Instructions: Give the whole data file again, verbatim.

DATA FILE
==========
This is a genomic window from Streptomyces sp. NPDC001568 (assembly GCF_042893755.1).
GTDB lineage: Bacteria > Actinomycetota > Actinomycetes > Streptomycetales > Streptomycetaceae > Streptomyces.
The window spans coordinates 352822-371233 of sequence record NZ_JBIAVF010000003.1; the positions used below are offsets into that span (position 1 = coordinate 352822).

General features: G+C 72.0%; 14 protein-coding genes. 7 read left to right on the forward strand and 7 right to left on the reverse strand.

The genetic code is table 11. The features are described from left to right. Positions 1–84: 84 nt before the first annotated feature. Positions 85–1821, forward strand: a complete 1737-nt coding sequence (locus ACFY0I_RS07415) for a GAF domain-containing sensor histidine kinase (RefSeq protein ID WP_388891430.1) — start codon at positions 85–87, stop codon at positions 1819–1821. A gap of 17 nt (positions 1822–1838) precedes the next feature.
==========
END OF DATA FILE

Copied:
This is a genomic window from Streptomyces sp. NPDC001568 (assembly GCF_042893755.1).
GTDB lineage: Bacteria > Actinomycetota > Actinomycetes > Streptomycetales > Streptomycetaceae > Streptomyces.
The window spans coordinates 352822-371233 of sequence record NZ_JBIAVF010000003.1; the positions used below are offsets into that span (position 1 = coordinate 352822).

General features: G+C 72.0%; 14 protein-coding genes. 7 read left to right on the forward strand and 7 right to left on the reverse strand.

The genetic code is table 11. The features are described from left to right. Positions 1–84: 84 nt before the first annotated feature. Positions 85–1821, forward strand: a complete 1737-nt coding sequence (locus ACFY0I_RS07415) for a GAF domain-containing sensor histidine kinase (RefSeq protein ID WP_388891430.1) — start codon at positions 85–87, stop codon at positions 1819–1821. A gap of 17 nt (positions 1822–1838) precedes the next feature.